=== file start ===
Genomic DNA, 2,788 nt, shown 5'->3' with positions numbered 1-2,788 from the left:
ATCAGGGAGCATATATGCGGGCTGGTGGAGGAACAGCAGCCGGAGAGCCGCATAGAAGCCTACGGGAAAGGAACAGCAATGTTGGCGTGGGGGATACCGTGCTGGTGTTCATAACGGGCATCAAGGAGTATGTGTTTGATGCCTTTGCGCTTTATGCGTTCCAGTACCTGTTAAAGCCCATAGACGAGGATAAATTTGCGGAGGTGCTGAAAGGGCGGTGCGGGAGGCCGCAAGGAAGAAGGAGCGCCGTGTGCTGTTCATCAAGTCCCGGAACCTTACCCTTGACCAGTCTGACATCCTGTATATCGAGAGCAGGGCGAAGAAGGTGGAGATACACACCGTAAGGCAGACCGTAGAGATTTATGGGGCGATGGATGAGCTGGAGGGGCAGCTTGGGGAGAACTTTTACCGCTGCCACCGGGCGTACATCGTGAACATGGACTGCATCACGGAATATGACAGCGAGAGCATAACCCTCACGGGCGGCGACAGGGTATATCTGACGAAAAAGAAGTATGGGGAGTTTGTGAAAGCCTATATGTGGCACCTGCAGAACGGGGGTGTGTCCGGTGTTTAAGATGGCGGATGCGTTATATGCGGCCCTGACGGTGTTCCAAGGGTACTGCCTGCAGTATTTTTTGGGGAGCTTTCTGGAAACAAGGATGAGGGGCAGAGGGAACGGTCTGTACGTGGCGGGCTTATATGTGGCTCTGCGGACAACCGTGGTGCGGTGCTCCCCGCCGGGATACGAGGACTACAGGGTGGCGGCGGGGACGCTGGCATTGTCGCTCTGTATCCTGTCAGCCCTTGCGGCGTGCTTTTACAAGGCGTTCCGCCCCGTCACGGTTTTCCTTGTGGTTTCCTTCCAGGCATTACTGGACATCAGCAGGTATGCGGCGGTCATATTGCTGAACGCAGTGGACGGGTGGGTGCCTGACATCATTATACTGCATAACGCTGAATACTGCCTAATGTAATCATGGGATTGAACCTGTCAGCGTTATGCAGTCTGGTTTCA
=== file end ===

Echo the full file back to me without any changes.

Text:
Genomic DNA, 2,788 nt, shown 5'->3' with positions numbered 1-2,788 from the left:
ATCAGGGAGCATATATGCGGGCTGGTGGAGGAACAGCAGCCGGAGAGCCGCATAGAAGCCTACGGGAAAGGAACAGCAATGTTGGCGTGGGGGATACCGTGCTGGTGTTCATAACGGGCATCAAGGAGTATGTGTTTGATGCCTTTGCGCTTTATGCGTTCCAGTACCTGTTAAAGCCCATAGACGAGGATAAATTTGCGGAGGTGCTGAAAGGGCGGTGCGGGAGGCCGCAAGGAAGAAGGAGCGCCGTGTGCTGTTCATCAAGTCCCGGAACCTTACCCTTGACCAGTCTGACATCCTGTATATCGAGAGCAGGGCGAAGAAGGTGGAGATACACACCGTAAGGCAGACCGTAGAGATTTATGGGGCGATGGATGAGCTGGAGGGGCAGCTTGGGGAGAACTTTTACCGCTGCCACCGGGCGTACATCGTGAACATGGACTGCATCACGGAATATGACAGCGAGAGCATAACCCTCACGGGCGGCGACAGGGTATATCTGACGAAAAAGAAGTATGGGGAGTTTGTGAAAGCCTATATGTGGCACCTGCAGAACGGGGGTGTGTCCGGTGTTTAAGATGGCGGATGCGTTATATGCGGCCCTGACGGTGTTCCAAGGGTACTGCCTGCAGTATTTTTTGGGGAGCTTTCTGGAAACAAGGATGAGGGGCAGAGGGAACGGTCTGTACGTGGCGGGCTTATATGTGGCTCTGCGGACAACCGTGGTGCGGTGCTCCCCGCCGGGATACGAGGACTACAGGGTGGCGGCGGGGACGCTGGCATTGTCGCTCTGTATCCTGTCAGCCCTTGCGGCGTGCTTTTACAAGGCGTTCCGCCCCGTCACGGTTTTCCTTGTGGTTTCCTTCCAGGCATTACTGGACATCAGCAGGTATGCGGCGGTCATATTGCTGAACGCAGTGGACGGGTGGGTGCCTGACATCATTATACTGCATAACGCTGAATACTGCCTAATGTAATCATGGGATTGAACCTGTCAGCGTTATGCAGTCTGGTTTCA